Grace's Guide

British Industrial History

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Oakbank Oil Co

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1880. From ‘The Engineer’ of 2nd January
Electric Locomotive No. 2. Built by the Baldwin Locomotive Co.

Oakbank Oil Company of Glasgow and of Winchburgh.

19th cent: Winchburgh had a thriving oil shale mining industry[1].

c.1863 Professor Sir James Simpson and his partners at the Oakbank Oil Works obtained stills and other equipment from the Kinning Park Foundry of James Bennie and Co[2]

c.1868 Mr. Fraser, of Glasgow, and William Kennedy (1837-1899) purchased the Oakbank Oil Works, near Calder.

George Thomas Beilby and William Young increased the yield of oil, ammonia, and other useful materials from the shale by retorting and fractional distillation improvements. Their Young and Beilby patent retort was patented in 1882.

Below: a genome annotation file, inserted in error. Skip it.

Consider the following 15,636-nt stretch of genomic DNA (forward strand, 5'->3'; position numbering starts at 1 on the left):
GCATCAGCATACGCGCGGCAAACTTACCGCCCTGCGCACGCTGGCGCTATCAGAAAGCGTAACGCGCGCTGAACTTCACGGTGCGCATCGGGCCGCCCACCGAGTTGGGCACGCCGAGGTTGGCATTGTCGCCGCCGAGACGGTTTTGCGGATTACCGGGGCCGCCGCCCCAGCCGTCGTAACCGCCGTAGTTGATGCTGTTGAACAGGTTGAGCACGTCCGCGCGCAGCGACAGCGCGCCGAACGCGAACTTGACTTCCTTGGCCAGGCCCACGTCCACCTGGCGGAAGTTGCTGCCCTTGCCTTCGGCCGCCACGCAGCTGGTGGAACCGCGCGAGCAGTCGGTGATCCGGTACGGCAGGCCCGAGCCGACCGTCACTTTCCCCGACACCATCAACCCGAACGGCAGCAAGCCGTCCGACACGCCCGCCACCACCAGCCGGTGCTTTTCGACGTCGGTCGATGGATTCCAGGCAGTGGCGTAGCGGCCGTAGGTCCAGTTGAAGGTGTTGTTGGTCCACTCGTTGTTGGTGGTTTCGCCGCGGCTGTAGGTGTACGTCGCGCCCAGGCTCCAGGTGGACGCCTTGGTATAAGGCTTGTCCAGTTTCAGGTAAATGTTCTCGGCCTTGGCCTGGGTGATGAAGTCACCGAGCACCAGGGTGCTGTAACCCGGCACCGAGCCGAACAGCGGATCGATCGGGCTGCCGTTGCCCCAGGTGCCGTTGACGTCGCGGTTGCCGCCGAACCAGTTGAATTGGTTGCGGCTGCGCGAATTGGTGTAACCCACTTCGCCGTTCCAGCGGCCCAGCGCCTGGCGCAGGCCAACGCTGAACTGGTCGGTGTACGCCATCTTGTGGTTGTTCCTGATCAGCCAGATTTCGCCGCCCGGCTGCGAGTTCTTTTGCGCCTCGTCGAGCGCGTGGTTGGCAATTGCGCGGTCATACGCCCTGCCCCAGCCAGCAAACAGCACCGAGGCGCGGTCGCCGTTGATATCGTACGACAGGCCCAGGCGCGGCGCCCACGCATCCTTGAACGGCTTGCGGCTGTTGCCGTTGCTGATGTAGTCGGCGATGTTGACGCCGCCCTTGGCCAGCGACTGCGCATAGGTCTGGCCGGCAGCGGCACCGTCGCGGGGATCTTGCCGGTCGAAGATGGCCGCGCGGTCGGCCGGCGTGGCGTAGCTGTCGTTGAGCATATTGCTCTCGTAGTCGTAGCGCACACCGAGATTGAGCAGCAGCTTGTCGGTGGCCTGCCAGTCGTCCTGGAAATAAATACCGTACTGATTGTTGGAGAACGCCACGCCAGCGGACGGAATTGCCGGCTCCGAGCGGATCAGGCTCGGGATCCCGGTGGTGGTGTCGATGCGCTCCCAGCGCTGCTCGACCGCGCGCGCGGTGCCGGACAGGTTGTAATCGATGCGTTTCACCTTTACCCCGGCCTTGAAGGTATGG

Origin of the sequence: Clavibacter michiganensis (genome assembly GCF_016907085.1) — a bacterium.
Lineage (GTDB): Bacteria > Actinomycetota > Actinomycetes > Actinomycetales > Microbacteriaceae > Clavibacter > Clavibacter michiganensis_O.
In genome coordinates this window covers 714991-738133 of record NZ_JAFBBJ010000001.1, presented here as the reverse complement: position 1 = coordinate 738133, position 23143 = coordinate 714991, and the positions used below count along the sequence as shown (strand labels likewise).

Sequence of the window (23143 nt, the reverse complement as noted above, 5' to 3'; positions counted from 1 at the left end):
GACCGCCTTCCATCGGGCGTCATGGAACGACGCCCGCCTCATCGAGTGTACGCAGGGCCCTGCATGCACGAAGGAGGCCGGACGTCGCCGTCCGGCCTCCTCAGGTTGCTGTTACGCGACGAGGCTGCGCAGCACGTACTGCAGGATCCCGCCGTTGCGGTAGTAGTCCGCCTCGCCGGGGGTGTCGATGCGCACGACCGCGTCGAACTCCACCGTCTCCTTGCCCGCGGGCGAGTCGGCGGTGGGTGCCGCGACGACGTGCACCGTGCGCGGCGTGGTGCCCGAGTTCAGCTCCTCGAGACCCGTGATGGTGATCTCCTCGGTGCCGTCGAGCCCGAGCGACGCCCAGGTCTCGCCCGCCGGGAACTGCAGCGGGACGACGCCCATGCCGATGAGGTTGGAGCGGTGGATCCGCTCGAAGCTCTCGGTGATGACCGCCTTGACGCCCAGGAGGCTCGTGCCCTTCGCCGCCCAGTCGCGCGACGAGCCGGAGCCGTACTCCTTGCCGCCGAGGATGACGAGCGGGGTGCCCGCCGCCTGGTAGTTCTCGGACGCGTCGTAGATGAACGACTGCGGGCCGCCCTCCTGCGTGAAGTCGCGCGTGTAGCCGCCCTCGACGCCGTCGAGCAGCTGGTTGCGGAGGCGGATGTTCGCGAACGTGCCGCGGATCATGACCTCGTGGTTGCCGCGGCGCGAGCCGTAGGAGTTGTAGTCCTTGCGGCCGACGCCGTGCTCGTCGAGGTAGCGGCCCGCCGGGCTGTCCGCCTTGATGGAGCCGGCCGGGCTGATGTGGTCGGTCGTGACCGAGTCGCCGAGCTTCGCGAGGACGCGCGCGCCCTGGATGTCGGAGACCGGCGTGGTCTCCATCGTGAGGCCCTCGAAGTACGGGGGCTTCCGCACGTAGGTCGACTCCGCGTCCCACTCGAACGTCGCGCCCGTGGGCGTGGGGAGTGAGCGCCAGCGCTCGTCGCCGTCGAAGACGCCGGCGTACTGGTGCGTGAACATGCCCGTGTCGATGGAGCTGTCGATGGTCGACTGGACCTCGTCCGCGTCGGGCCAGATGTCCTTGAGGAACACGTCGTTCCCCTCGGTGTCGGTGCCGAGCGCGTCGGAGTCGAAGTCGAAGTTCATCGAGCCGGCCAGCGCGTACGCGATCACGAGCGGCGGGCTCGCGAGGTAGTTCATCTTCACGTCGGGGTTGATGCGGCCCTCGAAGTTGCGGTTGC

1886 The company was registered 7 January, to take over the properties of a company of the same name. [3]

1903 The Oakbank Oil Company opened a new crude oil works at Niddry Castle to process shales mined beneath Hopetoun Estate. These works were amongst the earliest to employ electrically-powered machinery; electricity was also used to power the narrow-gauge railway hauling shale from the mines to the works. Electric Locoomotives No. 1 and No. 2 were imported from North America to work the railway.[4]

1919 Incorporated in the new company Scottish Oils, formed to acquire the shale oil companies[5]

1959 Crude Oil Works at Niddry Castle closed together with the railway.[6]

Note:. No. 2 Locomotive has been preserved and can be seen at the Almond Valley Heritage Centre, Livingstone, Scotland.

See Also

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Sources of Information

  1. Wikipedia: Winchburgh
  2. The Engineer 1866/08/17
  3. The Stock Exchange Year Book 1908
  4. Almond Valley Heritage Centre, Livingstone, Scotland.
  5. The Times Sep 13, 1919
  6. Almond Valley Heritage Centre, Livingstone, Scotland.